Presentation on theme: "National Allegory: Private Experience as Microcosm for Larger National Concerns in The Bachelor of Arts and Clear Light of Day."— Presentation transcript:
National Allegory: Private Experience as Microcosm for Larger National Concerns in The Bachelor of Arts and Clear Light of Day
A. Background and Introduction Fedric Jameson s 1986 essay Third World Literature in the Era of Multi-national Capitalism has stamped a certain way of our speaking and thinking about Third World literature: Jameson believes that capitalism has not yet split the private experience from the public sphere as it has in developed countries. Behind this notorious claim, we can detect the persistence of the dependence economic, ideological, cultural of the developing world and its literature on northern hemisphere patrons and models.
B. Jameson s National Allegory and his Critics Ahmad criticizes Jameson for being precipitant in offering his totalizing and exaggerated terms. According to Ahmad, in asserting national allegory as the primary, even exclusive form of narrativity in the so-called Third World, Jameson has minimized and homogenized the specificity of cultural difference: Even Arun Mukherjee, an Indo-Canadian teacher, corroborates this view of totalizing tendency: The fallacy of partial and parochial bigotry: If we lay aside the most problematic word "necessarily," Jameson's idea is, to certain degrees, feasible and applicable despite considerable criticism and justifiable resistance. The purpose of this paper is to examine two Asian (Indian) novels through the prism of national allegory.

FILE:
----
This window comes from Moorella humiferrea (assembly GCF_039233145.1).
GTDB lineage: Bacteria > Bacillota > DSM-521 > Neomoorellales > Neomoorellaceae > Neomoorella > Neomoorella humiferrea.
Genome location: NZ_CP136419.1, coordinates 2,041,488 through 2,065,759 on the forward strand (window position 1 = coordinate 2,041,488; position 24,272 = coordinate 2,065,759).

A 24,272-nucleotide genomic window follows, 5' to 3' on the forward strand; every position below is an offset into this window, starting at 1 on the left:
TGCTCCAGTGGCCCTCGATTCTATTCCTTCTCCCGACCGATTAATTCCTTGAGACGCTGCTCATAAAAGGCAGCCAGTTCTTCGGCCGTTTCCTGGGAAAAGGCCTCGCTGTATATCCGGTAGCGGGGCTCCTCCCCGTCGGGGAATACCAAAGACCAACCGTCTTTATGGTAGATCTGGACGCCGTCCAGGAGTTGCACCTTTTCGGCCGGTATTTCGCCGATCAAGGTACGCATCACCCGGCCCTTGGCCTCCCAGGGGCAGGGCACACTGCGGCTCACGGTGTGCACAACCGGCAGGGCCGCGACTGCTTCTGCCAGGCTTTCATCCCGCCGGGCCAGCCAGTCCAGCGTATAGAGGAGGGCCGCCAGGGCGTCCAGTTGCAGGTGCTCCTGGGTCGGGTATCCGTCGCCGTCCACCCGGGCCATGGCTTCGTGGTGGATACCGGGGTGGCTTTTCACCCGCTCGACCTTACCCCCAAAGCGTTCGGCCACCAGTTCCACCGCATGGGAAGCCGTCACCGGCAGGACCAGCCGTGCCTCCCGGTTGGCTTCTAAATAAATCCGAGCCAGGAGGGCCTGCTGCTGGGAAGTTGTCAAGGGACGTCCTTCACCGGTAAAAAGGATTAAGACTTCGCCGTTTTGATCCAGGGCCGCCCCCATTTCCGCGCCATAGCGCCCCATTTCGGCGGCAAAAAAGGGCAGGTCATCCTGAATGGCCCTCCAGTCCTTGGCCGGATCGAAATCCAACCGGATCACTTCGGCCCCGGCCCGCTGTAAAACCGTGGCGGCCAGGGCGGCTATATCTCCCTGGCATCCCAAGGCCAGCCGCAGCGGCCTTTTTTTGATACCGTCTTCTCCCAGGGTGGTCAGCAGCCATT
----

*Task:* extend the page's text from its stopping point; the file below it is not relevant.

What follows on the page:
C. The Bachelor of Arts Narayan resorts to the experience of Chandran, who represents the whole nation of India, to show his concern for India in late colonial period, just as Desai does in her fictional exploration of post-colonial themes. 1. Strewn in the novel are the traces of the contrast between westernization and nativism: a. The college life of Chandran in late colonial times b. The very title suggests the primacy of western culture, of which Chandran is highly cognizant c. British colonial culture is overwhelmingly omnipotent and ubiquitous in India. d. Chandran s observation that "The white fellows are born to enjoy life. Our people really don t know how to live (34). This is rounded off by Ramu s conclusion that India is a wretched country (34). e. The absent-mindedness of Professor Brown
2. Veeraswami s paper The Aids to British Expansion in India : Fanonian violence Veeraswami endorses the use of violence, regarding it as the surest avenue of national liberation. His tenet runs counter to the nonviolent resistance of Gandhi, whose assassination is depicted in Clear Light of Day.